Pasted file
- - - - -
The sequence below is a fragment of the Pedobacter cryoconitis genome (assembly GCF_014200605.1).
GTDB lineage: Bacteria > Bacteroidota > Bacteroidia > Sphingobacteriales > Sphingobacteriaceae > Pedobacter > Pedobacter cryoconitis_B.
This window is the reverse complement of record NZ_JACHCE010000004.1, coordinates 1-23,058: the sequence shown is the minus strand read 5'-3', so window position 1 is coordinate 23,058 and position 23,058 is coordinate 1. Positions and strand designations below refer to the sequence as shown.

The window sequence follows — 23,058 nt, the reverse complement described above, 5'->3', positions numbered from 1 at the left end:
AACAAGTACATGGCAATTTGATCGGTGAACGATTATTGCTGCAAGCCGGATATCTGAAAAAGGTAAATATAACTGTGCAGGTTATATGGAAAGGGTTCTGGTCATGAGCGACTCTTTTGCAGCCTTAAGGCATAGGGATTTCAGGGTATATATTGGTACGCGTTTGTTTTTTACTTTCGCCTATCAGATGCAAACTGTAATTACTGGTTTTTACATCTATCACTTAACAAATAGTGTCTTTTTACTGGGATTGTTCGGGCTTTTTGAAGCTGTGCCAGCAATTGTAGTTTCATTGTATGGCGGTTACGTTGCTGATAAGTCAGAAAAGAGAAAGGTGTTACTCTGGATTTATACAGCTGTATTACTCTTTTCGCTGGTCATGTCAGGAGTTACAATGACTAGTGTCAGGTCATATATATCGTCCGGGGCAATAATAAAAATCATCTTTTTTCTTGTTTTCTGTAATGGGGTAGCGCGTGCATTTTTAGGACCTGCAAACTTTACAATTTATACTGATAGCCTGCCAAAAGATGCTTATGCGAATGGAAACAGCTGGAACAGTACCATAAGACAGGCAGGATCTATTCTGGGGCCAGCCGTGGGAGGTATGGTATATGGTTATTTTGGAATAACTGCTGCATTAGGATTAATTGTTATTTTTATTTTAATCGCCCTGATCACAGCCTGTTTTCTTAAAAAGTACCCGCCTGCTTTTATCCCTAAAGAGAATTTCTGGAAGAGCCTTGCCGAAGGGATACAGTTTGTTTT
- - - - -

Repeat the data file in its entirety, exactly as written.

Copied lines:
The sequence below is a fragment of the Pedobacter cryoconitis genome (assembly GCF_014200605.1).
GTDB lineage: Bacteria > Bacteroidota > Bacteroidia > Sphingobacteriales > Sphingobacteriaceae > Pedobacter > Pedobacter cryoconitis_B.
This window is the reverse complement of record NZ_JACHCE010000004.1, coordinates 1-23,058: the sequence shown is the minus strand read 5'-3', so window position 1 is coordinate 23,058 and position 23,058 is coordinate 1. Positions and strand designations below refer to the sequence as shown.

The window sequence follows — 23,058 nt, the reverse complement described above, 5'->3', positions numbered from 1 at the left end:
AACAAGTACATGGCAATTTGATCGGTGAACGATTATTGCTGCAAGCCGGATATCTGAAAAAGGTAAATATAACTGTGCAGGTTATATGGAAAGGGTTCTGGTCATGAGCGACTCTTTTGCAGCCTTAAGGCATAGGGATTTCAGGGTATATATTGGTACGCGTTTGTTTTTTACTTTCGCCTATCAGATGCAAACTGTAATTACTGGTTTTTACATCTATCACTTAACAAATAGTGTCTTTTTACTGGGATTGTTCGGGCTTTTTGAAGCTGTGCCAGCAATTGTAGTTTCATTGTATGGCGGTTACGTTGCTGATAAGTCAGAAAAGAGAAAGGTGTTACTCTGGATTTATACAGCTGTATTACTCTTTTCGCTGGTCATGTCAGGAGTTACAATGACTAGTGTCAGGTCATATATATCGTCCGGGGCAATAATAAAAATCATCTTTTTTCTTGTTTTCTGTAATGGGGTAGCGCGTGCATTTTTAGGACCTGCAAACTTTACAATTTATACTGATAGCCTGCCAAAAGATGCTTATGCGAATGGAAACAGCTGGAACAGTACCATAAGACAGGCAGGATCTATTCTGGGGCCAGCCGTGGGAGGTATGGTATATGGTTATTTTGGAATAACTGCTGCATTAGGATTAATTGTTATTTTTATTTTAATCGCCCTGATCACAGCCTGTTTTCTTAAAAAGTACCCGCCTGCTTTTATCCCTAAAGAGAATTTCTGGAAGAGCCTTGCCGAAGGGATACAGTTTGTTTT